|Name||Prof. Dr. Georg von Krogh|
|Field||Strategisches Management und Innovation|
Strateg. Management und Innovation
ETH Zürich, WEV J 411
|Telephone||+41 44 632 88 50|
|Department||Management, Technology, and Economics|
Entry level course in management for BSc, MSc and PHD students at all levels not belonging to D-MTEC. This course can be complemented with Discovering Management (Excercises) 351-0778-01.
|3 credits||3G||B. Clarysse, M. Ambühl, S. Brusoni, E. Fleisch, G. Grote, V. Hoffmann, T. Netland, G. von Krogh, F. von Wangenheim|
|Abstract||Discovering Management offers an introduction to the field of business management and entrepreneurship for engineers and natural scientists. The module provides an overview of the principles of management, teaches knowledge about management that is highly complementary to the students' technical knowledge, and provides a basis for advancing the knowledge of the various subjects offered at D-MTEC.|
|Objective||Discovering Management combines in an innovate format a set of lectures and an advanced business game. The learning model for Discovering Management involves 'learning by doing'. The objective is to introduce the students to the relevant topics of the management literature and give them a good introduction in entrepreneurship topics too. The course is a series of lectures on the topics of strategy, innovation, corporate finance, leadership, design thinking and corporate social responsibility. While the 14 different lectures provide the theoretical and conceptual foundations, the experiential learning outcomes result from the interactive business game. The purpose of the business game is to analyse the innovative needs of a large multinational company and develop a business case for the company to grow. This business case is as relevant to someone exploring innovation within an organisation as it is if you are planning to start your own business. By discovering the key aspects of entrepreneurial management, the purpose of the course is to advance students' understanding of factors driving innovation, entrepreneurship, and company success.|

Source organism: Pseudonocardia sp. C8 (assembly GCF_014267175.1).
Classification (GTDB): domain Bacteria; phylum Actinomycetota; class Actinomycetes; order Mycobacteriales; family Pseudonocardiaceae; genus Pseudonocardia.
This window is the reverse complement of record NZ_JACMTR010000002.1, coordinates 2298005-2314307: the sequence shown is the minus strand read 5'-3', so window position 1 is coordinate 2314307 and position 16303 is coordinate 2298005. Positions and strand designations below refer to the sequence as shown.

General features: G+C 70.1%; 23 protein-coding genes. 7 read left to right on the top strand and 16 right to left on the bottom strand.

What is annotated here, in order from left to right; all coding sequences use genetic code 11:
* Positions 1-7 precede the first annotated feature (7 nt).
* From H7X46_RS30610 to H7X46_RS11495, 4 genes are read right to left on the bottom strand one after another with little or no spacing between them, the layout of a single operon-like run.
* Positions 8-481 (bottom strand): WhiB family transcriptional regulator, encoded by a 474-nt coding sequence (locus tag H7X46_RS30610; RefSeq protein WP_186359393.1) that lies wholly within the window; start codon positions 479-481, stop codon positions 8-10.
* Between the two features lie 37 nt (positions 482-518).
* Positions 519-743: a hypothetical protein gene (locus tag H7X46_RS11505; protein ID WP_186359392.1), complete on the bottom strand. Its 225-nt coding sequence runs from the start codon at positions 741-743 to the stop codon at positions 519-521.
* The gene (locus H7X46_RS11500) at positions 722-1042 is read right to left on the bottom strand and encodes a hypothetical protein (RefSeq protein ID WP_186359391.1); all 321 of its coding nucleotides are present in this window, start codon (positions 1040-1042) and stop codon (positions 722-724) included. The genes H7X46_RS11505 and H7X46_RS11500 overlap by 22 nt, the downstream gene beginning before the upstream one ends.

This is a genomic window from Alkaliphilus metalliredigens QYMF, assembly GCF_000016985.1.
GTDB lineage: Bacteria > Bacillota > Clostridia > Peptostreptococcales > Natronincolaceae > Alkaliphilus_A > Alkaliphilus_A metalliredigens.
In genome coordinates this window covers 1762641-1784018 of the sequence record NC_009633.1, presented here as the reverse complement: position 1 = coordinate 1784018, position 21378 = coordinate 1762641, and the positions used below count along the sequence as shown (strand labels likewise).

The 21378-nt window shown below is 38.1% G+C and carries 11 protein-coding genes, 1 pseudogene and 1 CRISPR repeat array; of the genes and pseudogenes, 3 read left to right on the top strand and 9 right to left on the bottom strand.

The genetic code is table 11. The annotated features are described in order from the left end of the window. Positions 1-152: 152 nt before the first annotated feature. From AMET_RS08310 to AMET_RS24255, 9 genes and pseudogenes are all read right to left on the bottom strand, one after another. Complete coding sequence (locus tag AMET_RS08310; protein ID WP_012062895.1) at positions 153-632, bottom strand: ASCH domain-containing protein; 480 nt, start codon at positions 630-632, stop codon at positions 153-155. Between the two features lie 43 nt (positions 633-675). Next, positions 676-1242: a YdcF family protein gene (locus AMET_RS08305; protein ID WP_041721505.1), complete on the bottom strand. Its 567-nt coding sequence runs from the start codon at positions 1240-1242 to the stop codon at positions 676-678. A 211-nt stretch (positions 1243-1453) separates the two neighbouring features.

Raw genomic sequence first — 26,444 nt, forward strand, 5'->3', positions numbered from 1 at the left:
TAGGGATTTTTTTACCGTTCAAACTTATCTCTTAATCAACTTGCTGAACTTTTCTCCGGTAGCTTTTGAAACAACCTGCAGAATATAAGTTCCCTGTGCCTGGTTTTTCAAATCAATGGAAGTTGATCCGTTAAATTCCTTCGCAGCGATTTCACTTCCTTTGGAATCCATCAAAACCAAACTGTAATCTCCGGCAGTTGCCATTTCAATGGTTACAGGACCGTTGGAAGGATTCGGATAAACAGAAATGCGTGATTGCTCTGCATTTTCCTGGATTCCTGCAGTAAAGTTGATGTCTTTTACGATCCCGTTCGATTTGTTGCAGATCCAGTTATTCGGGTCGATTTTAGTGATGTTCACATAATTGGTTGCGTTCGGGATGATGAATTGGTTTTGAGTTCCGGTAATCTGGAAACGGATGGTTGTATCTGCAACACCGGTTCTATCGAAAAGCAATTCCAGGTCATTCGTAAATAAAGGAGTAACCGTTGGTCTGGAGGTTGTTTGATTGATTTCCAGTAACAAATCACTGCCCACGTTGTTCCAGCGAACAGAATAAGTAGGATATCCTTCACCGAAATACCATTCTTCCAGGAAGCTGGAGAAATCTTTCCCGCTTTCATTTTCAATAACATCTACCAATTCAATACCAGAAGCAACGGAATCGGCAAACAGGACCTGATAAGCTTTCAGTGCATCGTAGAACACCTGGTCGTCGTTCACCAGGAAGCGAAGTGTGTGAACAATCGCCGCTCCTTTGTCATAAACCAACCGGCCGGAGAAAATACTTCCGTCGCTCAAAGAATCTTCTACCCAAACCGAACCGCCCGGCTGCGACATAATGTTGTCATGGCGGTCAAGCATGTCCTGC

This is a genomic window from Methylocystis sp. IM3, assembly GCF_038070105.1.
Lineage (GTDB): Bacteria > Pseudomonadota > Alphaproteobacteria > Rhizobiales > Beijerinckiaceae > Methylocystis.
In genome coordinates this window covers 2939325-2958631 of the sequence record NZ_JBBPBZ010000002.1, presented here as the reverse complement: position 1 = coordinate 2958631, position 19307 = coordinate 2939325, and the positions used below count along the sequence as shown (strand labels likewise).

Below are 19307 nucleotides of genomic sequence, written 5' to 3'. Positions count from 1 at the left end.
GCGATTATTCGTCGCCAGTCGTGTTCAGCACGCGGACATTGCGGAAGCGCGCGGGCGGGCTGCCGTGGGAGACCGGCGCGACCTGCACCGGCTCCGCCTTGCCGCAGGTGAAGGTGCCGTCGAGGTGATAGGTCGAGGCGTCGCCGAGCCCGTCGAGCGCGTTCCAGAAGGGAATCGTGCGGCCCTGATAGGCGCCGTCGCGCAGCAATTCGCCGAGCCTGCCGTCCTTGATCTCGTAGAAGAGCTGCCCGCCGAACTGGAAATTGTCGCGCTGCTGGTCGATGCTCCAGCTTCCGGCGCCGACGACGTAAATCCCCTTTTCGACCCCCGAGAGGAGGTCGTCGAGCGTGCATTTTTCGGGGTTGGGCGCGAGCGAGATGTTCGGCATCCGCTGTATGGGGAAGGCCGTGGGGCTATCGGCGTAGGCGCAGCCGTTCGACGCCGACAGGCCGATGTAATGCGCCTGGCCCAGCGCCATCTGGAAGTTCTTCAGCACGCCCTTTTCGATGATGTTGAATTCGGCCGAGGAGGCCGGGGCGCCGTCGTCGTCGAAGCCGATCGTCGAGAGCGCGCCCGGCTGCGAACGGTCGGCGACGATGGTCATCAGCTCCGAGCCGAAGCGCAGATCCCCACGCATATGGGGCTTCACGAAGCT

|Content||Discovering Management aims to broaden the students' understanding of the principles of business management, emphasizing the interdependence of various topics in the development and management of a firm. The lectures introduce students not only to topics relevant for managing large corporations, but also touch upon the different aspects of starting up your own venture. The lectures will be presented by the respective area specialists at D-MTEC.|
The course broadens the view and understanding of technology by linking it with its commercial applications and with society. The lectures are designed to introduce students to topics related to strategy, corporate innovation, leadership, corporate and entrepreneurial finance, value chain analysis, corporate social responsibility, and business model innovation. Practical examples from industry experts will stimulate the students to critically assess these issues. Creative skills will be trained by the business game exercise, a participant-centered learning activity, which provides students with the opportunity to place themselves in the role of Chief Innovation Officer of a large multinational company. As they learn more about the specific case and identify the challenge they are faced with, the students will have to develop an innovative business case for this multinational corporation. Doing so, this exercise will provide an insight into the context of managerial problem-solving and corporate innovation, and enhance the students' appreciation for the complex tasks companies and managers deal with. The business game presents a realistic model of a company and provides a valuable learning platform to integrate the increasingly important development of the skills and competences required to identify entrepreneurial opportunities, analyse the future business environment and successfully respond to it by taking systematic decisions, e.g. critical assessment of technological possibilities.